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Governement Finally Abandons Failed Health Policy

Last updated on 07 Dec, 2015


The Government’s health strategy is in complete disarray after Fine Gael was forced to admit its own Universal Health Insurance plan isn’t viable and will never be implemented.

The Government has spent almost five years failing to bring about meaningful reform in the health service to improve patient care and reduce waiting times to alleviate the pressure on front-line staff.

Every year this Government has produced a health budget that was fundamentally flawed, targets that were wholly unrealistic and cuts that impacted on patient services. Universal Health Insurance was the cornerstone of Fine Gael’s health philosophy for the past ten years and longer. The Taoiseach promised it in 2007 and in 2011. He said it would eliminate the number of people waiting on trolleys, reduce waiting times and provide equal access to all. Instead we have record numbers of people on trolleys, record waiting times and morale at an all-time low in our health service.

The Taoiseach has been in denial for the past five years on this issue. He has kept saying publicly that the Government would deliver Universal Health Insurance. He even said that a time of economic crisis was the best time to deliver it. The Taoiseach was told repeatedly that it was unworkable by officials in the Department of Public Expenditure and Reform and the Department of Finance. He was told this in an independent study commissioned by Fianna Fáil and undertaken by Dr Brian Turner of U.C.C. That study raised the very same concerns KPMG, who were appointed by the Government and the ESRI have now raised. This has resulted in the inevitable abandonment of Universal Health Insurance, central to the Governments health policy.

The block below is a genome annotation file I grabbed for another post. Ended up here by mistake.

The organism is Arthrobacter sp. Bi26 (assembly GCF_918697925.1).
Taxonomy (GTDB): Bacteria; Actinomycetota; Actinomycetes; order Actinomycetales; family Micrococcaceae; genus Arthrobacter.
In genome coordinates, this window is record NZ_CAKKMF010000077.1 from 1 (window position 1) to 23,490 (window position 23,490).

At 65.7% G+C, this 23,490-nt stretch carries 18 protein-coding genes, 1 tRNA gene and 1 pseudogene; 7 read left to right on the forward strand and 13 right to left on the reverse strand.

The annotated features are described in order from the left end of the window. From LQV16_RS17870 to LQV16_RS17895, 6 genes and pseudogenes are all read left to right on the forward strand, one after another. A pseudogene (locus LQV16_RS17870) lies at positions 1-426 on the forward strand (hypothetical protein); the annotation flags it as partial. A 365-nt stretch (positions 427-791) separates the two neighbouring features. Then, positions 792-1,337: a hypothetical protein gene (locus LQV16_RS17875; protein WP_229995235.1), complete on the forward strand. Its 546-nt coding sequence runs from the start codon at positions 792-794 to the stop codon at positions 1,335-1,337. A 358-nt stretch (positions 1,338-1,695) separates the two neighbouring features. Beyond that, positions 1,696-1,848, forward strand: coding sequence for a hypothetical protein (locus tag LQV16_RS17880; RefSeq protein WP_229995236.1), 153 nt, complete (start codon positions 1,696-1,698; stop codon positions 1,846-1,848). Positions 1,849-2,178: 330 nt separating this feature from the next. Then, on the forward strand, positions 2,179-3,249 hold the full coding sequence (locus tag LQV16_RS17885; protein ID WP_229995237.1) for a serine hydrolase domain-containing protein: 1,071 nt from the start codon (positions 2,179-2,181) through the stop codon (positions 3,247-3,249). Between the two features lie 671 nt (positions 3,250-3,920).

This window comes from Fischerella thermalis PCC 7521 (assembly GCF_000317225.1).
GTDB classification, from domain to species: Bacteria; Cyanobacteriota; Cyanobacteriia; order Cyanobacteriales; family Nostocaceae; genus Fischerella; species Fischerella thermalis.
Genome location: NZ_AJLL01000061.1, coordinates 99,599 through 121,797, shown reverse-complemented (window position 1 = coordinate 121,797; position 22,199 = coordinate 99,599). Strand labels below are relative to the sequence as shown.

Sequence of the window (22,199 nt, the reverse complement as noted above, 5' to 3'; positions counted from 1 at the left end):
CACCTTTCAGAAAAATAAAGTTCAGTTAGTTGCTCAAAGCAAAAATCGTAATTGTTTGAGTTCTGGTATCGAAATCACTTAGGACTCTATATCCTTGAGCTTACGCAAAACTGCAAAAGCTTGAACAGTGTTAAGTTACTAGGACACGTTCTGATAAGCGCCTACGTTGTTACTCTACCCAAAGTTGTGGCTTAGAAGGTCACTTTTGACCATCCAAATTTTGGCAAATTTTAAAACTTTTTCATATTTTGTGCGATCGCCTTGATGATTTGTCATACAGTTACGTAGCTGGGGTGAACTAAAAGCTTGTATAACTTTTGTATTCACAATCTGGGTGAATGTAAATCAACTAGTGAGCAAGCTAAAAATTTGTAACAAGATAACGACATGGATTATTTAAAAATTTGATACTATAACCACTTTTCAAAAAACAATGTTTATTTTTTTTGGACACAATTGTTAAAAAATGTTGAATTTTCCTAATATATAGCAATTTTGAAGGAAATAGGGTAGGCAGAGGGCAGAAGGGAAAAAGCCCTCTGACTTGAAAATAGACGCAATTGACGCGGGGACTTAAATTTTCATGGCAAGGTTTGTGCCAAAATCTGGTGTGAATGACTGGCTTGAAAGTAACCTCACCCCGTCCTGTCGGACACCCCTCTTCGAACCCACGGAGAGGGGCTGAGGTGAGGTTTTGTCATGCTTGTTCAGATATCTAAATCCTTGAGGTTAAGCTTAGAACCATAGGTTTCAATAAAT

For example in Cork waiting lists and times have spiralled out of control. Recent figures show a staggering 124% increase in the number of patients waiting more than 12 months for an out-patient appointment at the South Infirmary-Victoria Hospital, a 107% increase at the Mercy University Hospital and a 90% increase in the number of patients waiting a year or more for an appointment at Cork University Hospital (CUH). The number of people waiting more than 18 months for an In Patient and Day Case appointment has increased by almost 270% at the Mercy University Hospital and by 150% at the South Infirmary-Victoria Hospital since Leo Varadkar replaced James O’Reilly in July 2014.

Fianna Fáil’s plan for the health service is to build-up patient services not dismantle them. We want to increase the level of primary and community care available and we want to protect and invest in our public hospitals. I am committed to restoring the NTPF to its former role and properly resource it to tackle the waiting list crisis. It is astonishing the scale to which the Government have reversed so much progress made in the delivery of health care.


MM 23/11/2015

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